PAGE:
During the past few weeks I’ve spoken with a number of people who whine, mope and complain because business is down.
*Tom’s unhappy because his business is off from last year.
*Carol’s complaining because it’s summertime, and business is always slow.
*Jim’s stopped working because ‘everybody’ he calls is on vacation, so as he says, “It’s a waste of time to make phone calls.”
When I was speaking with Tom, Carol and Jim, I asked them how much time they spend looking for new customers.
Collectively, they said, “Not enough.”
“How many new people have you called in the past week?
People you’ve never spoken to before?” I asked.
“What are you doing to grow your business?” I asked.
A non-answer was given.
“What are you going to do to solve your problem?”
“I don’t know.” was the collective reply.
Tom, Carol and Jim have an ”’attitude”’ problem.
If you think business stinks, guess what? It does!
It becomes self-fulfilling prophecy.
If you’re not looking for customers — and business – every day it’s almost certain you won’t find any.
Hockey great Wayne Gretzky said, “You’ll always miss 100 percent of the shots you do not take.”
But if you’re not looking for new business, what are you doing everyday?
*Pushing papers back and forth on the desktop?
*Creating proposals for people who aren’t going to buy?
*Calling on the same people you’ve called on for the past year who aren’t available and don’t return your phone calls?
*Going to meetings that don’t accomplish anything?
*Telling everybody how busy you are?
For many years I’ve wondered why bright, successful and talented people’s careers level off and reach a plateau.
This is my conclusion:
*They stop prospecting.
*They stop looking for new customers.
* They do everything they can so they don’t have to pick up the phone and call someone.
Tom, Carol and Jim don’t have any goals. They don’t have any magnificent obsessions. They complain that business is tough, but don’t do anything about it. They’ve given up. They’ve quit.
As I was thinking about Tom, Carol and Jim, I picked up the morning newspaper and read about Ben Curtis.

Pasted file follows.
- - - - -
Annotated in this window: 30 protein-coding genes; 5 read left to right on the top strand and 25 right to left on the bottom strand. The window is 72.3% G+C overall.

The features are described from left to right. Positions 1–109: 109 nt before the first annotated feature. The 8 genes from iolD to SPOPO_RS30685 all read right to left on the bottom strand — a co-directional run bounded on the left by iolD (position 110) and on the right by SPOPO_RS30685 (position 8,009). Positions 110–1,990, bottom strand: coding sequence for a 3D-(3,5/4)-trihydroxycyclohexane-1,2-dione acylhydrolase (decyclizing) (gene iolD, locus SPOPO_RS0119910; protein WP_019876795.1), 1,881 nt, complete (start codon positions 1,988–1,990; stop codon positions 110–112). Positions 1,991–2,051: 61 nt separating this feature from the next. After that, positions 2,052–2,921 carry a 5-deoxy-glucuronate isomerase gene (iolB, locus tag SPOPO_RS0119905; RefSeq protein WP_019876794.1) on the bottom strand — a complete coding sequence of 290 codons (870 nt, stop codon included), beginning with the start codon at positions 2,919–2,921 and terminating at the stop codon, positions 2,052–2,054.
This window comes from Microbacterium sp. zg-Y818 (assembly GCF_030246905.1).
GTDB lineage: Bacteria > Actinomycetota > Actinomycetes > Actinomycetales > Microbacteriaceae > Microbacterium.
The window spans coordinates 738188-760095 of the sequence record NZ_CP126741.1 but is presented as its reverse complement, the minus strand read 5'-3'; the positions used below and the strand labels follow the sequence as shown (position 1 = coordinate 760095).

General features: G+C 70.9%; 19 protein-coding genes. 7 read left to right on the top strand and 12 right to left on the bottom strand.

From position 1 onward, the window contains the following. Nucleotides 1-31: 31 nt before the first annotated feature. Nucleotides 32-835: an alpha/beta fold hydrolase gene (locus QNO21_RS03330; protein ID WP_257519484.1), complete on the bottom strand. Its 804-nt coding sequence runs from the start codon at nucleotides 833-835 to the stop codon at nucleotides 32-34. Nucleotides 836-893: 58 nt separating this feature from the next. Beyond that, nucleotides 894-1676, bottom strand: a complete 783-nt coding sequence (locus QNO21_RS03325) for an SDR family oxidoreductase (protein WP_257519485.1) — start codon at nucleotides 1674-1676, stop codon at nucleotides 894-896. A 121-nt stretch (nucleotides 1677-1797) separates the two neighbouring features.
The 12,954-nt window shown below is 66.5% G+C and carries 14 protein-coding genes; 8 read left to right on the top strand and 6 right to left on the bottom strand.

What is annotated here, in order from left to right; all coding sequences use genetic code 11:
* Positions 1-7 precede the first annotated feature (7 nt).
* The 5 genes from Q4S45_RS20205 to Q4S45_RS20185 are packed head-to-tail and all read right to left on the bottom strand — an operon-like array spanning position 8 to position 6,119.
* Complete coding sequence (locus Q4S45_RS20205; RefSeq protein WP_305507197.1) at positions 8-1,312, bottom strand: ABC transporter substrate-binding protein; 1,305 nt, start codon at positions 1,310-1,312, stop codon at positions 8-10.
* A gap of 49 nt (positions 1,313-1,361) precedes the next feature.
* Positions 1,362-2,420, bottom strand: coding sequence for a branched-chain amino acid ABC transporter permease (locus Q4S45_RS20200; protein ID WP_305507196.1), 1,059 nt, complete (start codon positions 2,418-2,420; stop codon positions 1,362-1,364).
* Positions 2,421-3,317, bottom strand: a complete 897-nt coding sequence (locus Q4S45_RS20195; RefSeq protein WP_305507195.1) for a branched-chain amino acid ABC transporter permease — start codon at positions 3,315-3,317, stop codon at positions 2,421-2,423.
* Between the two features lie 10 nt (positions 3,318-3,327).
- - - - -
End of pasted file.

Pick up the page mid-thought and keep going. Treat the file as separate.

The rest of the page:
You know Ben Curtis. He’s the one who
*Won a tournament in Myrtle Beach on the Hooters Tour in 2000.
*Won the Ohio Amateur two times.
*Was a semifinalist in the 1999 US Amateur Championship.
Oh that Ben Curtis!
Ben had never won on the PGA tour. Never managed a top-10 finish. Was ranked 396th in the world. A few weeks ago he finished 13th in the Western Open.
But that 13th place finish enabled him to qualify for the British Open.
And what did Ben do?
He stared down Tiger Woods, Vijay Singh, and Davis Love III.
He outlasted Thomas Bjorn, who turned a three-stroke lead with four holes to play into a one-stroke loss, by making two bogeys and a double-bogey.
Ben won the 132nd British Open, holds the title of “Champion Golfer of the Year,” and earned a check for $1,112,720.
Sunday afternoon Ben’s name was engraved on the silver claret jug trophy, whose previous winners include Ben Hogan, Jack Nicklaus, Arnold Palmer, Sam Snead, and Tiger Woods.
Ben had a dream. Ben had a passion. Ben saw an opportunity, grabbed it and never let go.
I don’t know what will happen to Ben in the future, but for one glorious weekend, he was the best golfer in the world.
Then there’s Lance Armstrong and the Tour de France. He’s won the three-week bicycle race the last four years and is the favorite to win it this year. But the competition’s been tough.
On Monday the unthinkable happened. On the final climb of the Tour’s 15th Stage, the right brake lever on his handle bar caught a young fan’s souvenir bag causing him to crash.
*He could have laid there, complaining about how unfair things are.
*He could have felt sorry for himself.
*He could have licked his wounds and said, “Wait till next year.”
But that’s not Lance Armstrong.
Armstrong got back on his bicycle, joined the leaders and won the stage, surging to a bigger lead over his #1 challenger, Jan Ullrich of Germany.
This is one of my favorite poems;
The Man Who Knows He Can
If you think you are beaten, you are,
If you think you dare not, you don’t.
If you like to win, but you think you can’t,
It is almost certain you won’t.
If you think you’ll lose, you’ve lost,
For out in the world you’ll find,
Success begins with a fellow’s will
It’s all in the state of mind.
If you think you are outclassed, you are,
You’ve got to think high to rise,
You’ve got to be sure of yourself before
You can ever win the Prize.
Life’s battles don’t always go
To the stronger or faster man,
But soon or later the man who wins
Is the man Who Knows He Can!
You can go through life with an attitude problem, like Tom, Carol and Jim. Or you can go through life like Ben Curtis and Lance Armstrong — ”’with attitude!”’
The choice is yours.
”’Reprinted with permission from Jeffrey Mayer’s SucceedingInBusiness.com Newsletter. (Copyright, 2003, Jeffrey J. Mayer, SucceedingInBusiness.com. To subscribe to Jeff’s free newsletter, visit:”’ http://www.SucceedingInBusiness.com